This chapter presents the Restlet Framework edition for Java SE (Java Standard Edition).

This edition is aimed for development and deployment of Restlet applications inside a regular Java virtual machine using the internal HTTP server of the Restlet Engine, or a pluggable one such as Jetty. This page contains a detailed list of available HTTP server connectors.

Getting started

The rest of this page should get you started with the Restlet Framework, Java SE edition, in less than 10 minutes. It explains how to create a resource that says “hello, world” and run it.

  1. What do I need?
  2. The “hello, world” application
  3. Run in a Servlet container
  4. Run as a standalone application
  5. Conclusion

What do I need?

We assume that you have a development environment set up and operational, and that you already have installed the Java 1.5 (or higher). In case you haven’t downloaded the Restlet Framework yet, select one of the available distributions of the Restlet Framework 2.4. Make sure you add org.restlet.jar in your Build path.

The “hello, world” application

Let’s start with the core of a REST application: the Resource. Here is the code of the single resource defined by the sample application. Copy/paste the code in your “HelloWorldResource” class.

package firstSteps;

import org.restlet.resource.Get;
import org.restlet.resource.ServerResource;

 * Resource which has only one representation.
public class HelloWorldResource extends ServerResource {

    public String represent() {
        return "hello, world";


Then, create the sample application. Let’s call it “FirstStepsApplication” and copy/paste the following code:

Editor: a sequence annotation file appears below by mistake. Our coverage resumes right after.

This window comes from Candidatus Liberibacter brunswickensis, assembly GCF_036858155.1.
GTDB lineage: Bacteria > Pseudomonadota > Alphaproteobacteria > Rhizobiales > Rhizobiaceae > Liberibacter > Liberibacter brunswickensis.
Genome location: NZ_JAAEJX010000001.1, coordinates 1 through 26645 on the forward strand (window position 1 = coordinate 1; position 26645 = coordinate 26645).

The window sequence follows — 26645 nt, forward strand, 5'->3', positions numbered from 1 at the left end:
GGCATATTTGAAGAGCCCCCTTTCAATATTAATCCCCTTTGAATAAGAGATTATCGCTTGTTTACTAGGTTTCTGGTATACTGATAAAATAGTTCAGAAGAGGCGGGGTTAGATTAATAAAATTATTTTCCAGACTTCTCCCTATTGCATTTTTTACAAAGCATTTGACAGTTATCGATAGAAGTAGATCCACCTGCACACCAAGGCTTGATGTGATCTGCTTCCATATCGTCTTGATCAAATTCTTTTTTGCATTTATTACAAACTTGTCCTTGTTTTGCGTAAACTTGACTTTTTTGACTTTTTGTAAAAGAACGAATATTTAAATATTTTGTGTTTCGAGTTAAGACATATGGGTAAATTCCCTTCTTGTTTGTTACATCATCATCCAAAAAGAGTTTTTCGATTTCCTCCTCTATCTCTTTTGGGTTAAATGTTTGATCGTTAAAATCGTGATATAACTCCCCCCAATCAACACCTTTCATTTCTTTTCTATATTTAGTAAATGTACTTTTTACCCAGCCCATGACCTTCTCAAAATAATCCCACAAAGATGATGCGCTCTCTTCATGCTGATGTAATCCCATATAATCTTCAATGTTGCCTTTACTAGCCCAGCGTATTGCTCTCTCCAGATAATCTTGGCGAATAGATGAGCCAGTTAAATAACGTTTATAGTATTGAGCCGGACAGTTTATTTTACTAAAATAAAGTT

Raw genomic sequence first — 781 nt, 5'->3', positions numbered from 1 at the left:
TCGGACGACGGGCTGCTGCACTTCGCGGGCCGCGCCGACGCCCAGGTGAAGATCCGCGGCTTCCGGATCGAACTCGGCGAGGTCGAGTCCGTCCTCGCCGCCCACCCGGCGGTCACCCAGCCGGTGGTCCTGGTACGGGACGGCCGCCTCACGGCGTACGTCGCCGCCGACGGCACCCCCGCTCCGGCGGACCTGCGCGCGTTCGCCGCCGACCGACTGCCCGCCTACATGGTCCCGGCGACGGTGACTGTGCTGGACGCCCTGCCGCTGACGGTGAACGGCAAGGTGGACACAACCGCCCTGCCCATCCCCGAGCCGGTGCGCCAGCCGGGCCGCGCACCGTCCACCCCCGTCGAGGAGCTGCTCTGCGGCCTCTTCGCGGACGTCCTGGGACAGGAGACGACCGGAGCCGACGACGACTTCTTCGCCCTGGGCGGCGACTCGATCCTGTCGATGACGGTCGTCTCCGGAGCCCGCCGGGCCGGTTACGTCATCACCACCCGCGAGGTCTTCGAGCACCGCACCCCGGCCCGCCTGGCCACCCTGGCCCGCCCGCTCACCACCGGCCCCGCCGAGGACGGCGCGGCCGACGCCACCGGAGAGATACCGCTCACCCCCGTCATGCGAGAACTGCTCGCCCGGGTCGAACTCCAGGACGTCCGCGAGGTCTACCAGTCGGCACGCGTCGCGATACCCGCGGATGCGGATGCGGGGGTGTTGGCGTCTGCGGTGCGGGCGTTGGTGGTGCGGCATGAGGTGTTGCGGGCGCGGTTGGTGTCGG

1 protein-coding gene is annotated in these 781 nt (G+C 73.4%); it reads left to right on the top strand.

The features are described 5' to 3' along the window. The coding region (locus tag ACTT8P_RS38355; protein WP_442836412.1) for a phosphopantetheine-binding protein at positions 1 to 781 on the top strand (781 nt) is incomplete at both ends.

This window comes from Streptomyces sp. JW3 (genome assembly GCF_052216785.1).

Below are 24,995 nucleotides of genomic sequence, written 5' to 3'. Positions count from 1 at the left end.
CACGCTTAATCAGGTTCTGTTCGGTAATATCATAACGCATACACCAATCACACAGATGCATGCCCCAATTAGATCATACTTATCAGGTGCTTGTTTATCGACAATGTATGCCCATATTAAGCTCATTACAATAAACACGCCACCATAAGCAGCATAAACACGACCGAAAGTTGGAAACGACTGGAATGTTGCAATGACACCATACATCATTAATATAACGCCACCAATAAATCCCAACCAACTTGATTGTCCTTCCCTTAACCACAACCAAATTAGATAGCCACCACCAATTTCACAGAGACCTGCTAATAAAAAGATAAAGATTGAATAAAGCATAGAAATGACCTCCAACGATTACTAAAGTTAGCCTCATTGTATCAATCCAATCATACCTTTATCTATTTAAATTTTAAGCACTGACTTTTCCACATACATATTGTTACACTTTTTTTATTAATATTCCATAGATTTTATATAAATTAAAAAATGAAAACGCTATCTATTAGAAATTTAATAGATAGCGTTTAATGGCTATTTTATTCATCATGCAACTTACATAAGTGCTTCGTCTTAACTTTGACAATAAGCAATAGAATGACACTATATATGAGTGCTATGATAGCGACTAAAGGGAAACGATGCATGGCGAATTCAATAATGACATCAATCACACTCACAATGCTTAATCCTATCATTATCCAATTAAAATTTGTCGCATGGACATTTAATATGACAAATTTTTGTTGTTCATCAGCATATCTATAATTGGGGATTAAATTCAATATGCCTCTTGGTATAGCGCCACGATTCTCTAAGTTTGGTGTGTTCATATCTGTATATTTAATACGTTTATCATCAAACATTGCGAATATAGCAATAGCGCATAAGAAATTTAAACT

package firstSteps;

import org.restlet.Application;
import org.restlet.Restlet;
import org.restlet.routing.Router;

public class FirstStepsApplication extends Application {

     * Creates a root Restlet that will receive all incoming calls.
    public synchronized Restlet createInboundRoot() {
        // Create a router Restlet that routes each call to a new instance of HelloWorldResource.
        Router router = new Router(getContext());

        // Defines only one route
        router.attach("/hello", HelloWorldResource.class);

        return router;


Run as a standalone Java application

A Restlet application can run inside a regular Java virtual machine or Java Runtime Environment (JRE), using a single “org.restlet.jar” JAR in the classpath. For this we only need to create a Restlet component and associate a HTTP server connector.

Create also a main class, copy/paste the following code which aims at defining a new HTTP server listening on port 8182 and delegating all requests to the “FirstStepsApplication”.

public static void main(String[] args) throws Exception {  
    // Create a new Component.  
    Component component = new Component();  

    // Add a new HTTP server listening on port 8182.  
    component.getServers().add(Protocol.HTTP, 8182);  

    // Attach the sample application.  
            new FirstStepsApplication());  

    // Start the component.  

Once you have launched the main class, if you can open your favorite web browser, and gently type the following URL: http://localhost:8182/firstSteps/hello , the server will happily welcome you with a nice “hello, world”. Otherwise, make sure that the classpath is correct and that no other program is currently using the port 8182.

You can find the sources of this sample application in the “FirstStepsStandalone (application/zip, 1.4 kB)” file.


We hope you that enjoyed these first steps and encourage you to check the equivalent page in the Java EE edition for deployments of the same application in Servlet containers. This can also be a convenient way to deploy your Restlet application in an existing Java EE application server available in your organization.